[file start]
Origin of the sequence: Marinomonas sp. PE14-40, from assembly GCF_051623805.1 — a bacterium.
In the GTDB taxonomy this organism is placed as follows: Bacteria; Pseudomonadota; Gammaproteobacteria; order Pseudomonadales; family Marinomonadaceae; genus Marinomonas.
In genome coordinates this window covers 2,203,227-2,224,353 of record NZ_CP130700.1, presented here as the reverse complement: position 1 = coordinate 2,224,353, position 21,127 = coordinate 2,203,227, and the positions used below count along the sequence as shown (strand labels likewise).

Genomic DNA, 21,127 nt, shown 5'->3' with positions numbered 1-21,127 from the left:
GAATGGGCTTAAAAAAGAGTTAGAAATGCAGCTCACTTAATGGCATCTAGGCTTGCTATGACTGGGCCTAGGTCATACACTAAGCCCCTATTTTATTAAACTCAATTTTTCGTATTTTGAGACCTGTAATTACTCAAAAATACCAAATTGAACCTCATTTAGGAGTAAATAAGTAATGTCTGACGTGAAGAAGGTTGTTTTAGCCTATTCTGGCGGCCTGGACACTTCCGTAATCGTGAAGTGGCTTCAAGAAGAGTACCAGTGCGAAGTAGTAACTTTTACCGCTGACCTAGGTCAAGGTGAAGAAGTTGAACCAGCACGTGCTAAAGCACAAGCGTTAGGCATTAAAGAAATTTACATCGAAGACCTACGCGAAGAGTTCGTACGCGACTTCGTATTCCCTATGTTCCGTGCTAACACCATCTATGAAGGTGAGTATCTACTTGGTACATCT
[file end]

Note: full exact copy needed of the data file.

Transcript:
Origin of the sequence: Marinomonas sp. PE14-40, from assembly GCF_051623805.1 — a bacterium.
In the GTDB taxonomy this organism is placed as follows: Bacteria; Pseudomonadota; Gammaproteobacteria; order Pseudomonadales; family Marinomonadaceae; genus Marinomonas.
In genome coordinates this window covers 2,203,227-2,224,353 of record NZ_CP130700.1, presented here as the reverse complement: position 1 = coordinate 2,224,353, position 21,127 = coordinate 2,203,227, and the positions used below count along the sequence as shown (strand labels likewise).

Genomic DNA, 21,127 nt, shown 5'->3' with positions numbered 1-21,127 from the left:
GAATGGGCTTAAAAAAGAGTTAGAAATGCAGCTCACTTAATGGCATCTAGGCTTGCTATGACTGGGCCTAGGTCATACACTAAGCCCCTATTTTATTAAACTCAATTTTTCGTATTTTGAGACCTGTAATTACTCAAAAATACCAAATTGAACCTCATTTAGGAGTAAATAAGTAATGTCTGACGTGAAGAAGGTTGTTTTAGCCTATTCTGGCGGCCTGGACACTTCCGTAATCGTGAAGTGGCTTCAAGAAGAGTACCAGTGCGAAGTAGTAACTTTTACCGCTGACCTAGGTCAAGGTGAAGAAGTTGAACCAGCACGTGCTAAAGCACAAGCGTTAGGCATTAAAGAAATTTACATCGAAGACCTACGCGAAGAGTTCGTACGCGACTTCGTATTCCCTATGTTCCGTGCTAACACCATCTATGAAGGTGAGTATCTACTTGGTACATCT